When it comes to news from the Pope’s in-flight press conference en route to Rome from Panama last week, his discussion of the “inflated expectations” for the upcoming child protection summit rightly garnered the lion’s share of attention. Those remarks were always going to grab the headlines, though they weren’t the only newsworthy things Pope Francis said during his exchange with reporters.
His remarks regarding current clerical discipline in the Latin Church also made news. Basically, Francis says he is personally opposed to a change to the discipline of priestly celibacy, but he is not sure whether “exceptions” could be justified. In short: reform of the discipline is on the table.
One noteworthy titbit from the Pope’s exchange on the subject was his reference to Anglicanorum coetibus, the 2009 apostolic constitution providing personal ordinariates for groups of Anglicans entering the Catholic Church. Paris Match journalist Caroline Pigozzi asked him a follow-up about Protestant clerics who convert to Catholicism and receive Catholic Orders. “You ask me a question about that which Benedict did, that it is true, I had forgotten this,” Francis responded. “Benedict XVI made the Anglicanorum coetibus,” he continued. Francis’s next remark was interesting, too. “Anglican priests who have become Catholic,” Pope Francis said, “maintain the life an Eastern priest would.” (A confusing sentence. Latin canonical discipline, spirituality and life where the rubber meets the road, are all very much different from those of the East.)
Then, there was his remark about hypocritical Catholics being chiefly responsible for alienating young people from the faith.
Javier Martinez of Rome Reports asked Pope Francis, “[W]hat are the reasons that drive [young people] away from the Church?” After discussing the lack of authentic witness to the faith from pastors, Francis said: “I emphasised pastors, but also Christians, hypocritical Catholics, right? Hypocritical Catholics, you know? They go to Mass every Sunday, but they don’t pay a bonus and they pay you under the table, using people, then they go to the Caribbean on vacation all through the exploitation of people. ‘But I’m a Catholic, I go to Mass every Sunday.’ If you do that, you give a counter-witness. This, in my opinion, alienates people from the Church the most.”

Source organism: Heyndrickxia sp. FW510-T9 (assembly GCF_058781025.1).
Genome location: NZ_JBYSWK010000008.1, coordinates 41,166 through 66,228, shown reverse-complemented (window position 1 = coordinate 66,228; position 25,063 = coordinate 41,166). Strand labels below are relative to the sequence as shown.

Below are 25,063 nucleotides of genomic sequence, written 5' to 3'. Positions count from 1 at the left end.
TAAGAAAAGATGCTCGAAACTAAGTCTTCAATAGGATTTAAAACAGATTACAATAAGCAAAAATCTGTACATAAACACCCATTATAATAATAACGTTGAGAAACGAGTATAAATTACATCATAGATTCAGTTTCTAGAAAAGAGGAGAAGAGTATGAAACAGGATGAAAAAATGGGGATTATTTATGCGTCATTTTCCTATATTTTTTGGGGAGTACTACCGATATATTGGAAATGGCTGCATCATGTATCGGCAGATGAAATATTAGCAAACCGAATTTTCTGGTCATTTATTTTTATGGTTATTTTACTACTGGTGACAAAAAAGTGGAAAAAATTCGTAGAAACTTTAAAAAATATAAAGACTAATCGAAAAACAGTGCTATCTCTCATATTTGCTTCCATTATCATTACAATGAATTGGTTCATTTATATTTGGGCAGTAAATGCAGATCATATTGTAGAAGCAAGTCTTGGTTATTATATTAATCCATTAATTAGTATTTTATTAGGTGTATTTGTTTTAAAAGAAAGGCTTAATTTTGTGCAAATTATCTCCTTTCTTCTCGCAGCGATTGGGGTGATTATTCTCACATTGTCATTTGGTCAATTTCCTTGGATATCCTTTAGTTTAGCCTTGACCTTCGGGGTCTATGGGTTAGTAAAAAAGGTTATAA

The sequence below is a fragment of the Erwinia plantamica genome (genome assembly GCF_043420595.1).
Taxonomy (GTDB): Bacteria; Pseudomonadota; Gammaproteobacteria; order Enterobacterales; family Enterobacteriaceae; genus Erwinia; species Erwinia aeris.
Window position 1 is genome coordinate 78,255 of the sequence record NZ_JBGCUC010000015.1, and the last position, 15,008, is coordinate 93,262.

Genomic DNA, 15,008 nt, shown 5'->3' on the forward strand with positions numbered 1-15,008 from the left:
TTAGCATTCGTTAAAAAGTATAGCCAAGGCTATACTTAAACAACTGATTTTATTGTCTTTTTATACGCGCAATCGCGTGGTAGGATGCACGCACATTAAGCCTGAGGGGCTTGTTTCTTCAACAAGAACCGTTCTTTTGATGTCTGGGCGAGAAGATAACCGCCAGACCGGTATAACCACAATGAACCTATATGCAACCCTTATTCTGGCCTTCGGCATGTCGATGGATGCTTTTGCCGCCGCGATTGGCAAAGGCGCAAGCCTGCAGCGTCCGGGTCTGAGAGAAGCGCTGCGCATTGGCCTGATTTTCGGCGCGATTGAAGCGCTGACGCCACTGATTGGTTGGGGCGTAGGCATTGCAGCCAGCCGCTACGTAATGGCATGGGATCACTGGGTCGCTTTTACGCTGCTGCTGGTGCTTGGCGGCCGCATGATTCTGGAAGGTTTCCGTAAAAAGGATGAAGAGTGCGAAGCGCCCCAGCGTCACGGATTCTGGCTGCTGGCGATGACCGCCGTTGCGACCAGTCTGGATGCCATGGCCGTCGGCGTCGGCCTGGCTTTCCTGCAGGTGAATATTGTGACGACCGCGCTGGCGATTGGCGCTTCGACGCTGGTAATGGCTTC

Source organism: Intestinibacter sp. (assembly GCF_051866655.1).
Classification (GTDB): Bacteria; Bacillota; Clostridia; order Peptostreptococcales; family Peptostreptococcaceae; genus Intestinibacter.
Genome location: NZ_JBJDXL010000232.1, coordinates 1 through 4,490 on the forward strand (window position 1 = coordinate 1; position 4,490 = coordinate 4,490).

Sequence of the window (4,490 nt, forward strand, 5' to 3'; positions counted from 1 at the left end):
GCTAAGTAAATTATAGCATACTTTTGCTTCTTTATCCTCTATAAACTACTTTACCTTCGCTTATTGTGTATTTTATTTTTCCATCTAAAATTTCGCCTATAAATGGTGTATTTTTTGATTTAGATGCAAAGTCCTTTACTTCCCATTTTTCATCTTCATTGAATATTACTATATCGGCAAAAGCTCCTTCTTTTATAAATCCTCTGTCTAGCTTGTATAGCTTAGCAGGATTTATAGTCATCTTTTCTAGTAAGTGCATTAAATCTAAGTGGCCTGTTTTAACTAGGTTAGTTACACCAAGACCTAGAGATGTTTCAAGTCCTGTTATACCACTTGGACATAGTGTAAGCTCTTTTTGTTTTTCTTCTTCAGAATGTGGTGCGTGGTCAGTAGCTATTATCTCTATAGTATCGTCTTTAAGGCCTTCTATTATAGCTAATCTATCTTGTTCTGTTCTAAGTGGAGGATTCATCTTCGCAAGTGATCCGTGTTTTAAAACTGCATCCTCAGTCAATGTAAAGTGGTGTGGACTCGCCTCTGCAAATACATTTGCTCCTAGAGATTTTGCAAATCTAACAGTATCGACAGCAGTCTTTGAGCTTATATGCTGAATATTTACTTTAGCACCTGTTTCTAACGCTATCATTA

Francis isn’t wrong – that’s not it – but the line is one we’ve heard before. Frankly, when it comes to the baleful effects of counter-witness to the Gospel when Catholic social doctrine is flouted, one wonders how prudent it is for Catholic hierarchs to be casting stones. Truth-telling is the foundation on which all social commerce rests, and there is the challenge for the bishops these days.
On the broad point, the fact is that young people need a challenge: the promise of adventure, and the means to find it in the humdrum of existence. Francis had the measure of it when he told young people at the World Youth Day Vigil in Panama: “Saying ‘yes’ to the Lord means preparing to embrace life as it comes, with all its fragility, its simplicity, and often enough too, with its conflicts and annoyances.”
During his airborne press conference, Pope Francis offered an unsolicited expression of antipathy for the word “balance” in foreign affairs. “I don’t like the word ‘balanced’,” he said, in response to a question about the ongoing crisis in Venezuela. The country is reported to be on the verge of collapse, despite international mediation efforts in which the Holy See has also played a part. “I have to be a shepherd, to all,” the Pope explained.
The expression raised some eyebrows, but the Catholic News Agency’s Andrea Gagliarducci – an authority on the Holy See’s diplomatic activity – told the Catholic Herald that the Pope’s remarks are of a piece with the Vatican’s vision and methods for conflict resolution and peace-building.
“[W]hen it acts as an observer, the Holy See can always count on the bishops on the ground, who work along with diplomacy, and on faith based organisations, which actually help fostering dialogue and reconciliation.”
The Holy See, in other words, maintains relations with governments and cultivates relationships with local actors at all times, standing ready to help when and where it receives a request from all parties to a conflict. The Holy See conceives its mediation role not as one of achieving equilibrium in power dynamics, but of facilitating the kind of conversation that can look past narrow interests – however legitimate – and see the common good.
Before the abuse crisis reignited last year, any one of those stories would have led the news. The celibacy remarks captured column inches, to be sure, but they would have held headlines and driven copy for days in the secular press and possibly for weeks in Catholic media. That was then.
Pope Francis, in fact, threw all three stories – clerical celibacy, the hypocrisy of moneyed elites and commitment to expansive diplomatic vision – to journalists in one go, and all together they didn’t get half the attention his remarks on the abuse crisis garnered. This is now.
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